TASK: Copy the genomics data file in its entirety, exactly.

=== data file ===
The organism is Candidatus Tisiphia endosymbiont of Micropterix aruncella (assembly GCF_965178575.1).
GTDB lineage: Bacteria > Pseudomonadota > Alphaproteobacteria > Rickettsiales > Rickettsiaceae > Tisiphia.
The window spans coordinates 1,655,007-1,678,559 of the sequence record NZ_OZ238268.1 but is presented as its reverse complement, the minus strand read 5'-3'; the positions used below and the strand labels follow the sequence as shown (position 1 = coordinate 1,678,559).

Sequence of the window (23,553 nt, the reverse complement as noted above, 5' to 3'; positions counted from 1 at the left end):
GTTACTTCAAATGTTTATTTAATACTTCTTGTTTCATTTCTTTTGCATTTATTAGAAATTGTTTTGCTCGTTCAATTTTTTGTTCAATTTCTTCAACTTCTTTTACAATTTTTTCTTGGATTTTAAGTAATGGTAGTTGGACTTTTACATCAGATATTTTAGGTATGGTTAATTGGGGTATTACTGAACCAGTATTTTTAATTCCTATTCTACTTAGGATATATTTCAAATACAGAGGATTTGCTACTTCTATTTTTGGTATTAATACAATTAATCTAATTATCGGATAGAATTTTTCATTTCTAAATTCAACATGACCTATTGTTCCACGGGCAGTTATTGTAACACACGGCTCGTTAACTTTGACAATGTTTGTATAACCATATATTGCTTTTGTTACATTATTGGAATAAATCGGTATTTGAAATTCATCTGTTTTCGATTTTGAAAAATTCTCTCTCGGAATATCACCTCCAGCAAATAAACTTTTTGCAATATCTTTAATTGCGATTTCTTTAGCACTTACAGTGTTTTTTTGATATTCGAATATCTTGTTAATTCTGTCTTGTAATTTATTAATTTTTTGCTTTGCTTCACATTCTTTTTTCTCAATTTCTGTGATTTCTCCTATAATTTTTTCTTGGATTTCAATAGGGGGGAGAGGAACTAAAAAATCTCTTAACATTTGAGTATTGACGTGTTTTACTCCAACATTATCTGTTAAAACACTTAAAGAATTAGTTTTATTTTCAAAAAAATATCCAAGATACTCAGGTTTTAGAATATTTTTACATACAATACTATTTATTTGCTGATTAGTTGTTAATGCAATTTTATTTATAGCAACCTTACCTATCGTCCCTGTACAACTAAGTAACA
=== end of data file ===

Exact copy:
The organism is Candidatus Tisiphia endosymbiont of Micropterix aruncella (assembly GCF_965178575.1).
GTDB lineage: Bacteria > Pseudomonadota > Alphaproteobacteria > Rickettsiales > Rickettsiaceae > Tisiphia.
The window spans coordinates 1,655,007-1,678,559 of the sequence record NZ_OZ238268.1 but is presented as its reverse complement, the minus strand read 5'-3'; the positions used below and the strand labels follow the sequence as shown (position 1 = coordinate 1,678,559).

Sequence of the window (23,553 nt, the reverse complement as noted above, 5' to 3'; positions counted from 1 at the left end):
GTTACTTCAAATGTTTATTTAATACTTCTTGTTTCATTTCTTTTGCATTTATTAGAAATTGTTTTGCTCGTTCAATTTTTTGTTCAATTTCTTCAACTTCTTTTACAATTTTTTCTTGGATTTTAAGTAATGGTAGTTGGACTTTTACATCAGATATTTTAGGTATGGTTAATTGGGGTATTACTGAACCAGTATTTTTAATTCCTATTCTACTTAGGATATATTTCAAATACAGAGGATTTGCTACTTCTATTTTTGGTATTAATACAATTAATCTAATTATCGGATAGAATTTTTCATTTCTAAATTCAACATGACCTATTGTTCCACGGGCAGTTATTGTAACACACGGCTCGTTAACTTTGACAATGTTTGTATAACCATATATTGCTTTTGTTACATTATTGGAATAAATCGGTATTTGAAATTCATCTGTTTTCGATTTTGAAAAATTCTCTCTCGGAATATCACCTCCAGCAAATAAACTTTTTGCAATATCTTTAATTGCGATTTCTTTAGCACTTACAGTGTTTTTTTGATATTCGAATATCTTGTTAATTCTGTCTTGTAATTTATTAATTTTTTGCTTTGCTTCACATTCTTTTTTCTCAATTTCTGTGATTTCTCCTATAATTTTTTCTTGGATTTCAATAGGGGGGAGAGGAACTAAAAAATCTCTTAACATTTGAGTATTGACGTGTTTTACTCCAACATTATCTGTTAAAACACTTAAAGAATTAGTTTTATTTTCAAAAAAATATCCAAGATACTCAGGTTTTAGAATATTTTTACATACAATACTATTTATTTGCTGATTAGTTGTTAATGCAATTTTATTTATAGCAACCTTACCTATCGTCCCTGTACAACTAAGTAACA